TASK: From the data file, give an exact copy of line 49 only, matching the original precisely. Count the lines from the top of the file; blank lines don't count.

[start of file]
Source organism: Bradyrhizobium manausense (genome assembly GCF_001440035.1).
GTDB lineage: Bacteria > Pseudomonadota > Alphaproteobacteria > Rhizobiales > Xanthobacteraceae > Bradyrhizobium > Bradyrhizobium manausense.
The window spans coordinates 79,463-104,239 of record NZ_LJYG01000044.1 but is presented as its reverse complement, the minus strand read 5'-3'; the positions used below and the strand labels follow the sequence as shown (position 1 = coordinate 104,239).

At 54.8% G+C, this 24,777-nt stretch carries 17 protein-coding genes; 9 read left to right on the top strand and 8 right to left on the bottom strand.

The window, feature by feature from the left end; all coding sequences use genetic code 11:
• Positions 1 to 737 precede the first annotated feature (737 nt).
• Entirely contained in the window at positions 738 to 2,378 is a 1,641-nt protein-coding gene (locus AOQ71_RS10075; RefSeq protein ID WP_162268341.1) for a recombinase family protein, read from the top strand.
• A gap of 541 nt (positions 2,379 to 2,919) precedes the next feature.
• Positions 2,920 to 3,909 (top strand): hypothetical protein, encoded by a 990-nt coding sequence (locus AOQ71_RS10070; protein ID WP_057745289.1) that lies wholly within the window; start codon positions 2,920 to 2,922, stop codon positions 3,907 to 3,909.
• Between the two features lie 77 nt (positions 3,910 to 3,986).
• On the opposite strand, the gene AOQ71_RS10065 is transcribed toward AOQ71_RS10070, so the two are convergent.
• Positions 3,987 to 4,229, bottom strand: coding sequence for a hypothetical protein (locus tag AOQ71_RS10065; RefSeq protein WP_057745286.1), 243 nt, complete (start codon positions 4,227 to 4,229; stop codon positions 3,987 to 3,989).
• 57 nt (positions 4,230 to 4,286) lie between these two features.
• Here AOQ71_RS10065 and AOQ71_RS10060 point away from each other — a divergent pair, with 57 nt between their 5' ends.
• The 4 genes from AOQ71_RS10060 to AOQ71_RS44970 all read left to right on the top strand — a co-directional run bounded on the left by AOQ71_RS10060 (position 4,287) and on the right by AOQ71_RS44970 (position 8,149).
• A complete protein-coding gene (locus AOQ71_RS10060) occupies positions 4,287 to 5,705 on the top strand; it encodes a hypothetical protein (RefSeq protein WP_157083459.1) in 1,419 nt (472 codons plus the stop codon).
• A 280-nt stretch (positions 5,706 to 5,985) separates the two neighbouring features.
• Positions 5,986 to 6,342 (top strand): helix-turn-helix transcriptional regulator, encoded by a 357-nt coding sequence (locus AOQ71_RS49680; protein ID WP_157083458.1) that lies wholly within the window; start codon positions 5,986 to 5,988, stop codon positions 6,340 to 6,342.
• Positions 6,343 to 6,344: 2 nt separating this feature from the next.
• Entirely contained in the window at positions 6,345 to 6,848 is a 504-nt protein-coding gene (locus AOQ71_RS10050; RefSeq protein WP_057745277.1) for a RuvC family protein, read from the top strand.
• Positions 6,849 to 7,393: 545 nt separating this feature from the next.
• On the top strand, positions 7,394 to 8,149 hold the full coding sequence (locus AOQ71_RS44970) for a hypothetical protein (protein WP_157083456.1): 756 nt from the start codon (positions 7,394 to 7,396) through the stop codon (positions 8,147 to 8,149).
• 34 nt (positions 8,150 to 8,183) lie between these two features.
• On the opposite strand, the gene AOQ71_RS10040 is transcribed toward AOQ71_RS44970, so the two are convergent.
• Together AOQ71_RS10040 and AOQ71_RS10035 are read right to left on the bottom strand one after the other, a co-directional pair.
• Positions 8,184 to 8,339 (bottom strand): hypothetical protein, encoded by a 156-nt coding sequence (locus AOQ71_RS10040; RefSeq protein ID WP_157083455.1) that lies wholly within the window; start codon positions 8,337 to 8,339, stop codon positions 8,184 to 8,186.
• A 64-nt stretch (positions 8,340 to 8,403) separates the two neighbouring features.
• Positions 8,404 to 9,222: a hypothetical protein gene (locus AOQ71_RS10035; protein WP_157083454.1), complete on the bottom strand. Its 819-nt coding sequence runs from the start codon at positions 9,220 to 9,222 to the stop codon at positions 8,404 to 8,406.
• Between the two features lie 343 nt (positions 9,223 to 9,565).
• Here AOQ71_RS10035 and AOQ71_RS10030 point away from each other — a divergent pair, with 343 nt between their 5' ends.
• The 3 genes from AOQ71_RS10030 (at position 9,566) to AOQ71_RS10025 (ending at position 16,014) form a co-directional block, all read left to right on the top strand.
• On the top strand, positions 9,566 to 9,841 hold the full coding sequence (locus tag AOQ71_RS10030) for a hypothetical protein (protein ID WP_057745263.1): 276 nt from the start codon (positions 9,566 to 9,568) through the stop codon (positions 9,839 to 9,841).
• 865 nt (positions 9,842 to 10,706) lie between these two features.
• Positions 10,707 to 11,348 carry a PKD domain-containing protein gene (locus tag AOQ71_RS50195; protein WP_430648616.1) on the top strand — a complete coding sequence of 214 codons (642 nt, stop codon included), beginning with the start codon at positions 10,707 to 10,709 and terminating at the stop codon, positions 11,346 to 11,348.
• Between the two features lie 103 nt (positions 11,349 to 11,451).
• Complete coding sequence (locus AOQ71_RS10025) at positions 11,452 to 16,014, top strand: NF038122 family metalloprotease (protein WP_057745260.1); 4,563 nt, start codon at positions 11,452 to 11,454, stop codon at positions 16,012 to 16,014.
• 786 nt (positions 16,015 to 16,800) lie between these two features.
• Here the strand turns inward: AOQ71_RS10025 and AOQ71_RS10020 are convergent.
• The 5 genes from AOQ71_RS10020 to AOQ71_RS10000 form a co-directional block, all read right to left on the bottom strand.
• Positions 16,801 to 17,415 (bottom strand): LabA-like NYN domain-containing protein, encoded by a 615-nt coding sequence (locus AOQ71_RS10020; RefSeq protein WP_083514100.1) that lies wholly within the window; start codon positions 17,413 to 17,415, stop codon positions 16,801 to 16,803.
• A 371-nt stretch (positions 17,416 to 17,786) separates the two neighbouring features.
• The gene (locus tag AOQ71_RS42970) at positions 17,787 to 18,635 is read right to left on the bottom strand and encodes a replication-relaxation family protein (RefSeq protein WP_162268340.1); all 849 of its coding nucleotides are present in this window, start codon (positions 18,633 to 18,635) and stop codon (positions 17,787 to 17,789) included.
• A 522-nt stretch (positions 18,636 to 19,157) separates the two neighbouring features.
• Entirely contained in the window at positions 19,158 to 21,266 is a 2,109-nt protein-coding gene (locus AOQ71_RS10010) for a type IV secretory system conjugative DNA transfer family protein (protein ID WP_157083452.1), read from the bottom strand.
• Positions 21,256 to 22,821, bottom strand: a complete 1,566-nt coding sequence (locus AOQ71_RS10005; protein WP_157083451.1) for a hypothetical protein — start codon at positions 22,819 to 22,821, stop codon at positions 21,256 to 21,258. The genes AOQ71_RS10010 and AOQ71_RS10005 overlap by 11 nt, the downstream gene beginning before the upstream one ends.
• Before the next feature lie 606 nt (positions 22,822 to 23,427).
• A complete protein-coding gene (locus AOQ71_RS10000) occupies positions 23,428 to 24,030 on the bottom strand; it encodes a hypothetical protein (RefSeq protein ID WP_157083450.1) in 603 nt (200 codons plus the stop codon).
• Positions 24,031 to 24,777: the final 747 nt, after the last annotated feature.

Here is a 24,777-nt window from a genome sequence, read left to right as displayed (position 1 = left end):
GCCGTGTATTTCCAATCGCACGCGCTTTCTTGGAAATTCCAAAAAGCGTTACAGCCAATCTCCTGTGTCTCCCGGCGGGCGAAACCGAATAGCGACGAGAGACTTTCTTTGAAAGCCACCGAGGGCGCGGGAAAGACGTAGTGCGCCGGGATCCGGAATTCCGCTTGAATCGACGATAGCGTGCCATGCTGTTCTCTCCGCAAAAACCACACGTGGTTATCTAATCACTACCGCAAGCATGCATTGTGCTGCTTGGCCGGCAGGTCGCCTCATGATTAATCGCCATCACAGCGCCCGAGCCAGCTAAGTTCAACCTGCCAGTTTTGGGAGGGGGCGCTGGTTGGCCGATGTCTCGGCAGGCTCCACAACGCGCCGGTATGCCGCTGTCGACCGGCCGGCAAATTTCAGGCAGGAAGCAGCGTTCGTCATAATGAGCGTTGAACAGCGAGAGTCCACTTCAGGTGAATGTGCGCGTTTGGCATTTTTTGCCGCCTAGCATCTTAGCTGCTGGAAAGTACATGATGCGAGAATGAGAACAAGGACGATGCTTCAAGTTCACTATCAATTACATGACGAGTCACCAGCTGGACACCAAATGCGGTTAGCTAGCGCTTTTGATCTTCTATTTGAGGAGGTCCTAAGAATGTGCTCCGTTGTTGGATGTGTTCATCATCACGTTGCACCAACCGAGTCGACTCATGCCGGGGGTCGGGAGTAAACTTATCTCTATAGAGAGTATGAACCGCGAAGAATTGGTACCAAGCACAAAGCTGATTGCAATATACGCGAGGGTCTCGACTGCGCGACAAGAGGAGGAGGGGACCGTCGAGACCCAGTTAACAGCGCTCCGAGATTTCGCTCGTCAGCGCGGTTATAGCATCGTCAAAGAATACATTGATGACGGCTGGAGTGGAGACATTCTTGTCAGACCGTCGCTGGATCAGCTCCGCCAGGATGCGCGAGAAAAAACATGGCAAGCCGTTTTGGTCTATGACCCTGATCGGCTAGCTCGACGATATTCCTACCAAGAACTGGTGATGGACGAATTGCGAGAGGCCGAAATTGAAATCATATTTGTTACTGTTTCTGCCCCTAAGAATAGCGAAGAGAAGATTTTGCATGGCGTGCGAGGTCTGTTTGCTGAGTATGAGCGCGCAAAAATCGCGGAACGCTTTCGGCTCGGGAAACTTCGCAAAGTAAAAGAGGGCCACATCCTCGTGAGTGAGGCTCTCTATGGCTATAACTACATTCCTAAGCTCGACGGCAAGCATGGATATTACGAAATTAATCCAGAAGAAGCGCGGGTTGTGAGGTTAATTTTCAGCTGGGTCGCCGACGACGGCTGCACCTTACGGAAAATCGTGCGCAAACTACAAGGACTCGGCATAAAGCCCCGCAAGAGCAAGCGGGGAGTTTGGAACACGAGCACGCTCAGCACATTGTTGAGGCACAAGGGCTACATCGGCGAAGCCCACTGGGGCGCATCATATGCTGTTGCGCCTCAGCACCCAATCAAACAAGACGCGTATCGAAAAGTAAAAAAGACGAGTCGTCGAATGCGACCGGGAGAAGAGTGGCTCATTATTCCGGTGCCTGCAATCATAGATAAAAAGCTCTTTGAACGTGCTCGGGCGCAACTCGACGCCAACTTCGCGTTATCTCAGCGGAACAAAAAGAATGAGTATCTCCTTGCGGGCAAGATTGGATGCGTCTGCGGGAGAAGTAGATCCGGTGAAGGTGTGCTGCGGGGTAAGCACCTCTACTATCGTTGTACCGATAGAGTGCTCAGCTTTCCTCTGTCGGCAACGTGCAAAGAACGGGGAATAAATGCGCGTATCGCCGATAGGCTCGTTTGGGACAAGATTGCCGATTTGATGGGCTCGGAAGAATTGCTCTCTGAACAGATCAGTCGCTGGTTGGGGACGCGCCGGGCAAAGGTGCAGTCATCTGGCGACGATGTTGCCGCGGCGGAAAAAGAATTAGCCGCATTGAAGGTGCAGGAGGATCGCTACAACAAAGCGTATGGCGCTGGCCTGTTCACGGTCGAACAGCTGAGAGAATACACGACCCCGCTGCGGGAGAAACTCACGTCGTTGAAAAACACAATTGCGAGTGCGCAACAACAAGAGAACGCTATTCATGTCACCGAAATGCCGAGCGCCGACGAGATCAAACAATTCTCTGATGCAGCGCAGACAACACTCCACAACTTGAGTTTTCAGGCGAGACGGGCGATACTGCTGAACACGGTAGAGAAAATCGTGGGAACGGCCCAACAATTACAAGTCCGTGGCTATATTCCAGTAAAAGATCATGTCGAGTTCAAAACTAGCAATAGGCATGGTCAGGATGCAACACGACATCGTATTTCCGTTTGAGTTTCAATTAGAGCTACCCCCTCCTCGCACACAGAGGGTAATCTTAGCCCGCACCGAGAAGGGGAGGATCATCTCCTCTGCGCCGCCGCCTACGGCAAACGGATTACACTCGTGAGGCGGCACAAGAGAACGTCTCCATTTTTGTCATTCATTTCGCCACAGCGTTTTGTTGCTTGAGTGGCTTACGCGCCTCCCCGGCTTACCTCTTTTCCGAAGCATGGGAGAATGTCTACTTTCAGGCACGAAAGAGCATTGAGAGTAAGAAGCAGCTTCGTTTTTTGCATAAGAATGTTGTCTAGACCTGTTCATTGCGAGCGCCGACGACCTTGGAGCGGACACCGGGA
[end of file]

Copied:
Here is a 24,777-nt window from a genome sequence, read left to right as displayed (position 1 = left end):